There are many good benefits stemming from the NEP. On a micro level, we targeted the majority of rakyat, the Bumiputera, which made up 65% of our population. So it is not an elitist program just for helping a small group of people who are already rich. The NEP targeted aid for a large representation of Malaysians both from the Peninsular and Sabah and Sarawak – the impact is very wide ranging.
The country as a whole benefited because we made sure that millions of people got out of poverty. The NEP is one of the reasons why millions of people can now fend for themselves and millions of people had a chance to get education.
Our per capital income has grown manifold, seven to eight times since 1970 and the NEP has been instrumental in bringing us to where we are today. One of the biggest benefits is that it has helped regulate peace and harmony in our society.
Should affirmative action plans continue?
Affirmative action plans are important for every society, but we need to learn from our experience and take corrective measures. Whatever problems that arose with the NEP needs to be corrected. We need to do careful research to identify the segments of poor Malaysians who need to be helped, regardless of race. We must plan it carefully to make sure that anyone in need must not be left behind.
What is the status of NEP now, after the end of its term in 1990?
While the official term for NEP ended in 1990, its underlying principle has been continued in subsequent plans – the National Development Policy, National Vision Policy, and National Mission. Now there is the Tenth Malaysia Plan, 2011-2015. However, with the NEP, from 1970 to 1990 we had a clear vision, focus and a target for development that was defined in certain terms – to redistribute the share of wealth to 30-40-30 and to restructure society to eliminate identification of race with economic function. It was crystal clear and very precise – the nation was in agreement and heading in one direction.
After the NEP, however, we have been uncertain about where we are heading. We now have a nation in transition. One segment of society thinks that affirmative action should stop; the other side says it should be continued. One side has data which says we have achieved the target; the other has data which says that we have not yet achieved the target. We need to iron out these issues with maturity, reasonably and based on facts. We need to get to work, start setting a new target to move forward in development.
How should we look at the NEP?
Let’s view it in a balance. There are good points and bad points about it. It has contributed constructively to build up our country, and it has also brought some negative outcomes. Whatever we feel about it, the NEP happened and now we need to reflect on where we are as a society in reality. Let’s look at all the information and data objectively and identify what are the good points to take from the NEP and what lessons we can learn from it. When we see our past and present in a balanced, truthful perspective, it will help us to formulate a plan to move forward.
How should we move forward?
Moving forward, there is a need for us to clarify what affirmative action plans we have now for the poor and disadvantaged. We need to study and define current problems, set our target clearly and formulate a plan to achieve these targets. We need to make it clear to the nation what goals we are agreeing on and what strategies we are carrying out to achieve it.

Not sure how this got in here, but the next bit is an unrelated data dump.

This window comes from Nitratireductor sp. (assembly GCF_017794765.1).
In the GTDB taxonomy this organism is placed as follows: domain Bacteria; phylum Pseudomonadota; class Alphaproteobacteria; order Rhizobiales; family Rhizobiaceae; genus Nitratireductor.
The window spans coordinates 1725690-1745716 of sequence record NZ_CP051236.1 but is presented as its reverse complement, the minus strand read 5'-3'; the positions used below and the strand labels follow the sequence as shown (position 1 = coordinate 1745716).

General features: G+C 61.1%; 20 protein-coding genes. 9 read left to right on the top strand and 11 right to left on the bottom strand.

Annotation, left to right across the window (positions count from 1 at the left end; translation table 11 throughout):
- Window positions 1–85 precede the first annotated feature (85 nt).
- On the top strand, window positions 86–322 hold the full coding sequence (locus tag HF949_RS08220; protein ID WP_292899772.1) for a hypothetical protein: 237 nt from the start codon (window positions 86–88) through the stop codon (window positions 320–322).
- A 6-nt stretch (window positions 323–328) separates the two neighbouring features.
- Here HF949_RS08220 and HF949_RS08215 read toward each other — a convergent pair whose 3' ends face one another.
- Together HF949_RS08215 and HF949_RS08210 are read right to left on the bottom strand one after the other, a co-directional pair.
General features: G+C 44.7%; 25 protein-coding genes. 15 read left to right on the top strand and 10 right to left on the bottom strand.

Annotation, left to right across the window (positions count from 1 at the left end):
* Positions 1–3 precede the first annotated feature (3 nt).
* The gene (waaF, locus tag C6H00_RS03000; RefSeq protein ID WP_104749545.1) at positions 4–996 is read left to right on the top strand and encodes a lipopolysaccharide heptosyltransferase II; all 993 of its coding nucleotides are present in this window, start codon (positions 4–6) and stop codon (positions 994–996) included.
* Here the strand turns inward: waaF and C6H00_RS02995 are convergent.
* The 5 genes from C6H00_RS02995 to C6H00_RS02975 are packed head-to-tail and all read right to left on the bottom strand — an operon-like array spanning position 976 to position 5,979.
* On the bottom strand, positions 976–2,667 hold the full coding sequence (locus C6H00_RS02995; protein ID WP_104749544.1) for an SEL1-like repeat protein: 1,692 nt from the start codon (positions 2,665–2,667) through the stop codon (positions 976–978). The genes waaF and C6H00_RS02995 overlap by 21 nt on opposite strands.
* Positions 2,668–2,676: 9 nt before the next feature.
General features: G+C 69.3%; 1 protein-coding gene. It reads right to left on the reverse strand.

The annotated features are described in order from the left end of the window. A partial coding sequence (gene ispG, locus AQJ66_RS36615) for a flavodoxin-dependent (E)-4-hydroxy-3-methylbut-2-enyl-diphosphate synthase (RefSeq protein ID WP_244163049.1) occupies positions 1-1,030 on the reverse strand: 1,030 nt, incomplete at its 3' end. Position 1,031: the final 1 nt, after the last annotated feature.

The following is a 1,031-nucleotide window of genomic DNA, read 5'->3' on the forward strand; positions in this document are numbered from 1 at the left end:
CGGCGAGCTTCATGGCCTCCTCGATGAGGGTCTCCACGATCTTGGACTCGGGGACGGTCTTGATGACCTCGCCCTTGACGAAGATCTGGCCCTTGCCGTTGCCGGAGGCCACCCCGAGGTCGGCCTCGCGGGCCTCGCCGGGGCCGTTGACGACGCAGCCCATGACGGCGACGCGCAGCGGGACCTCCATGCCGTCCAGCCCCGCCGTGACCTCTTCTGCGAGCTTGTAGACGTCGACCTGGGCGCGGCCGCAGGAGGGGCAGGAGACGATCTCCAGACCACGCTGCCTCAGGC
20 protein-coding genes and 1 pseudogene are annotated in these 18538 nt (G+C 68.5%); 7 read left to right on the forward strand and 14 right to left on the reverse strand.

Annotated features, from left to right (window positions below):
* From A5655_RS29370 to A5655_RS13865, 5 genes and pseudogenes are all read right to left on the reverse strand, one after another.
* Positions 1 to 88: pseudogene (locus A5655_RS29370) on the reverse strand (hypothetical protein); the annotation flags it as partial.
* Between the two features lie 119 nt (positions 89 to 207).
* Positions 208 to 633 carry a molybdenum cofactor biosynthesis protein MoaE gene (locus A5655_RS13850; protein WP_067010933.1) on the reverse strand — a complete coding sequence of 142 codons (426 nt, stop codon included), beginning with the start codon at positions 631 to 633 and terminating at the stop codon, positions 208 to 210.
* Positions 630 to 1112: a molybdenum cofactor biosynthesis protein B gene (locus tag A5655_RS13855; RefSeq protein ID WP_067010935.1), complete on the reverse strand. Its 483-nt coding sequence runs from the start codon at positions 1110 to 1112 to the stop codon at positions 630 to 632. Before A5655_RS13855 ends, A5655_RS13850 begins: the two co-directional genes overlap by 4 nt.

Secondly, as we look ahead we need to deal with the emerging issues of urbanisation and the urban poor. While we made progress in uplifting the rural poor, now we need to also start giving due consideration to the urban poor. We need to study more about the impacts of urbanisation and the emerging challenges that come with an increasing urban poor population. We need to have structures and processes to deal with the situation, look into issues like housing – if too many people are packed into small areas, it will have negative social impacts. We need to create ways to aid the urban poor and buffer them from negative effects; or else urban social problems will continue to rise and bring in other implications. The configuration of what needs to be done will be different. In urban communities it is no longer one ethnic group but a multi-ethnic group – we have Malays, Chinese, Indians, Kadazans, Ibans, etc. and so many others.
What is the single greatest impact of the NEP and how has it affected Malaysians as a whole?
To a large extent, the NEP is a defining part in making our country what it is today. We are all products of NEP, whether we have received its help or not. We all need to spend time thinking about where we are now and where we are heading next. If we have yet to do so, we must accept what has happened in the past. To accept it does not mean we have to agree with it, but that we recognise where our society is as a result of it and find a way to move forward. The NEP happened; some have been impacted positively and some negatively. Let’s accept that, take what we can from it and move forward. This is what is important.
What should Malaysians do to understand affirmative action plans like the NEP better?
We need to start reading more. Read balanced, informative books on the NEP, not those written by politicians with political agenda or writers aligned with partisan politics. It is better to read books written by serious academicians. When we look at the real numbers, we will see the real reasons and bigger picture behind the NEP. For example, many people would be surprised to learn that in 1970, the Bumiputeras had only 2.4% of the nation’s wealth.
Two, on the personal side, those who can afford it might want to implement your own affirmative action plans. Perhaps you can help your family members, your brother, your cousin, your colleague, your neighbour. Sponsor the education of those who need it, perhaps for the children of your neighbour or someone working in your office, maybe the cleaner or your maid. That is affirmative action at the ground level. When you do that, you, your family and your children will really understand how affirmative action plans work and why they are so important.